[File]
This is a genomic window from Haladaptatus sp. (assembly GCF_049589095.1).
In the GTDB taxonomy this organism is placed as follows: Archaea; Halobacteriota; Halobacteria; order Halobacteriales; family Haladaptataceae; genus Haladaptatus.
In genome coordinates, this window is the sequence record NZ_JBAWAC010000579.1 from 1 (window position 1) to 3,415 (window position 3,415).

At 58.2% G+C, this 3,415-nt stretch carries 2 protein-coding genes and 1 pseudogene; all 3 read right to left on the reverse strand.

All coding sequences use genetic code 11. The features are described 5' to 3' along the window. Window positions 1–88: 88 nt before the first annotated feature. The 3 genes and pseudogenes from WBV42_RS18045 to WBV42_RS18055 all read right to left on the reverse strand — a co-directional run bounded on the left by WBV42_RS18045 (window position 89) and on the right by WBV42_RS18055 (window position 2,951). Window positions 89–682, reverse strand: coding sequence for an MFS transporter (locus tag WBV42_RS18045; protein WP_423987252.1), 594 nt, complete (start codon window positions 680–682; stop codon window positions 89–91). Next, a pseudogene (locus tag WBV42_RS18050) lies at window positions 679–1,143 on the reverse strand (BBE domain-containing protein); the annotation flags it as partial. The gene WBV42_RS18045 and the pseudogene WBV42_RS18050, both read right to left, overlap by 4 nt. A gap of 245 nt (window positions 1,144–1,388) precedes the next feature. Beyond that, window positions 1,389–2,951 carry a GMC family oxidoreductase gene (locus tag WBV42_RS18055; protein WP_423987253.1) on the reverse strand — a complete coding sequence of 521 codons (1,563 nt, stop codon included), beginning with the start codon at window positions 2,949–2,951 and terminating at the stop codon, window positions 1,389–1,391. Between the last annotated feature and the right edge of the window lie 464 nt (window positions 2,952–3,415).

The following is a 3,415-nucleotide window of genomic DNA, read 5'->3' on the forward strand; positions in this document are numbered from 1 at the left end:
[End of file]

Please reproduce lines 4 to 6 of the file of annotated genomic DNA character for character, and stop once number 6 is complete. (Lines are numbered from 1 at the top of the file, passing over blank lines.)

At 58.2% G+C, this 3,415-nt stretch carries 2 protein-coding genes and 1 pseudogene; all 3 read right to left on the reverse strand.

All coding sequences use genetic code 11. The features are described 5' to 3' along the window. Window positions 1–88: 88 nt before the first annotated feature. The 3 genes and pseudogenes from WBV42_RS18045 to WBV42_RS18055 all read right to left on the reverse strand — a co-directional run bounded on the left by WBV42_RS18045 (window position 89) and on the right by WBV42_RS18055 (window position 2,951). Window positions 89–682, reverse strand: coding sequence for an MFS transporter (locus tag WBV42_RS18045; protein WP_423987252.1), 594 nt, complete (start codon window positions 680–682; stop codon window positions 89–91). Next, a pseudogene (locus tag WBV42_RS18050) lies at window positions 679–1,143 on the reverse strand (BBE domain-containing protein); the annotation flags it as partial. The gene WBV42_RS18045 and the pseudogene WBV42_RS18050, both read right to left, overlap by 4 nt. A gap of 245 nt (window positions 1,144–1,388) precedes the next feature. Beyond that, window positions 1,389–2,951 carry a GMC family oxidoreductase gene (locus tag WBV42_RS18055; protein WP_423987253.1) on the reverse strand — a complete coding sequence of 521 codons (1,563 nt, stop codon included), beginning with the start codon at window positions 2,949–2,951 and terminating at the stop codon, window positions 1,389–1,391. Between the last annotated feature and the right edge of the window lie 464 nt (window positions 2,952–3,415).

The following is a 3,415-nucleotide window of genomic DNA, read 5'->3' on the forward strand; positions in this document are numbered from 1 at the left end: